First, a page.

I am convinced that it is a mistaken conception of property rights and of authority of the employer that leads Rev. Hanko to wrong conclusions. Although his statements in his last article are more carefully worded than in a previous one they are still basically the same. Rev. Hanko sums up his stand as follows: “That the employer has the right to his personal property and the free use of it, without outside interference. That he has the moral right to continue production by calling in other help when his men refuse to work. And that he has the right to decide on the wages of his employees without being forced to a decision against his will by his workmen.” The only responsibility in the use of property which Rev. Hanko recognizes is accountability to God. But, when that is used as a basis for human responsibility in stewardship, in the use of property, he is not free to use it as he pleased to do! Surely the demand to love one’s neighbor implies that one’s property must be used in the interest of fellowmen too; that the blessings derived from those possessions must be shared by them? A man who owns a factory is not justified in shutting it down, thereby subjecting hundreds of people to poverty, simply because am excess profit upon his investment is denied him! Nor is he justified in withholding from his employees for his own personal gain that to which they are justly entitled. When such unchristian practices are known outside interference to make him do what the law of God demands concerning his duties toward his neighbors is not only justifiable but imperative.
Even the statement that the employer has the moral right to engage other help in case of a strike is very debatable. It all depends. If the strike is an unjust one, yes, not only the mortal but also the legal right. But, if the strike was caused by the employer’s unjust practices, NO. Then he has not the moral right to hire others in order thereby to be able to continue his sinful practices. He might then, still have the legal right, but the moral right, never!
And why should anyone, in our day, still contend that only the employer has the right to determine what his workers’ wage shall be? Why should that be his exclusive right because he owns the means of production? Don’t the employees own their ability to work, their skill, their brains to use their skill? Isn’t that just as important? Why then should he be the only one to determine what the wages of the employees shall be? The answer will be, I suppose, that he has the right to offer a wage and they can take it or leave it. That’s the old capitalistic argument. But it is not fair, unless the wage is just and sufficient. And the trouble has always been that generally it was not. And the workers, who had to have work, could take it or starve. Thank God that ‘a change has been brought about in that thoroughly unchristian system. There is the danger, of course, that organizations will go too far the other way, and demand what is unfair. The C.L.A. condemns that too. But if an employer offers an unfair wage, we believe that the workers have the right to use every fair and lawful means to bring him to terms, and to use legitimate pressure to make him do what is right. That is not extortion. Nor is it insubordination.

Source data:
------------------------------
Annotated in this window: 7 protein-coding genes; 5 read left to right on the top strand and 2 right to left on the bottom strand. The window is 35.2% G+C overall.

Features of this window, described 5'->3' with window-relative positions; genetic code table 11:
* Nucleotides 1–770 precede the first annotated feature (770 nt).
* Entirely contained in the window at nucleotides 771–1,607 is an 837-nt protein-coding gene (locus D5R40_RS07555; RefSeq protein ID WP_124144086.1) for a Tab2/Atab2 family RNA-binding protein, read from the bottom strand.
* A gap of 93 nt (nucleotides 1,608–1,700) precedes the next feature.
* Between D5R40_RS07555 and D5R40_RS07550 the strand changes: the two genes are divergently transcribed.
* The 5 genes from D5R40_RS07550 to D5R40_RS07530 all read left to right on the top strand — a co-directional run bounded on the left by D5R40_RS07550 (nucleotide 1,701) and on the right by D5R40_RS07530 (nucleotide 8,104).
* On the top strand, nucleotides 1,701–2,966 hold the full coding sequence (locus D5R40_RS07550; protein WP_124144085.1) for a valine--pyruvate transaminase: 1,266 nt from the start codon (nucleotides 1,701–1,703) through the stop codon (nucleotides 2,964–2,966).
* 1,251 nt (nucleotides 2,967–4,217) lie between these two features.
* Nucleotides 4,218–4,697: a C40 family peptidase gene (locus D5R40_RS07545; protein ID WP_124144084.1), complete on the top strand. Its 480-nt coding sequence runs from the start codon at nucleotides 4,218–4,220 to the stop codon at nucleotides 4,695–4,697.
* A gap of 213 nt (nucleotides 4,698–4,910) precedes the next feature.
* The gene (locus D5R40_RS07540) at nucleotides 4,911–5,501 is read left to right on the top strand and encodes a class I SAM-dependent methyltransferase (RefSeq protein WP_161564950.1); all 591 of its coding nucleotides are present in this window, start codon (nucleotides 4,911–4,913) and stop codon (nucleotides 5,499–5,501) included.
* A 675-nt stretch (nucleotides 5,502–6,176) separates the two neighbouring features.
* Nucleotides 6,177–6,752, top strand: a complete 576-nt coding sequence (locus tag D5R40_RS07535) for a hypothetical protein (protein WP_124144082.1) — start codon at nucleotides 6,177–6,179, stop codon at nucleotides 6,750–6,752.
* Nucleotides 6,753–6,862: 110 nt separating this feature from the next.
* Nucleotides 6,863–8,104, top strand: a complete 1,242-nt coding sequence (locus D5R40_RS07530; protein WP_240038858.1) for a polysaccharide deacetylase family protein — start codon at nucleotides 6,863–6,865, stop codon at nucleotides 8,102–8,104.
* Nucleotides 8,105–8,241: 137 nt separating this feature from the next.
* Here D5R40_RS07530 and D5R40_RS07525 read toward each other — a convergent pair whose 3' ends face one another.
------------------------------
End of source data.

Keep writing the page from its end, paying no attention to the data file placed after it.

What then of the employer’s authority? But what authority does he have? That’s the question. Here is the answer: He has the right to exercise authority within the bounds of law and justice. That’s all. Certainly, he may determine what to manufacture. He has the authority to require a just day’s work for a just day’s wage. No more. He has the right to hire and fire so long as it is done justly. But when the employer uses his position as owner of the means of production to misuse authority opposition to such misuse is not insubordination. Sometimes it is a good thing to make a man do something against his will, if his will is bent toward doing what is wrong. The results will be good both for him and his employees.
In conclusion I would like to suggest that more attention be given to employer-employee relationships as they are taught throughout the Bible, instead of pointing to the master-servant-slave relationship prevalent among members of the early Christian Church. What about the relationship between Abraham and his servants; between Boaz and his workers; want do the Mosaic laws teach concerning such relationships? Aren’t there clear indications in the Parables of Christ that the hiring of free men was then not unknown? Didn’t Jesus use an illustration the apparently well-known picture of a landlord agreeing with free men to work for him at a certain rate? There are principles laid down throughout the Scriptures that ought to be well recognized. The main point is this: that we live as Christians in the particular relationship in which God has placed us. That means an entirely different attitude toward employers of our day than toward masters of the days of the early Church. With the greater freedom and privileges which the centuries have brought greater responsibilities have come to us. In many ways it is much more difficult to be a Christian today than it was 1900 years ago. The only way in which we can do what God requires is by giving full recognition to the great changes in the social relationships and then applying the principles of the Word of God to them. Those principles are found in the fulfillment of the basic law which demands that we love our neighbor as ourselves. Employers and employees are neighbors.
Finally, I believe we could use our time much better than in an academic, abstract discussion of the strike question. That is not going to be the big problem of the future for us. Our problem will be, how we as Christians will be able to continue to work without affiliation with sinful organizations. The solution of that problem will require the full support of all who desire to be loyal to the Christ.
Thank you, Mr. Editor, for granting me this privilege.
J. Gritter, Secretary C.L.A.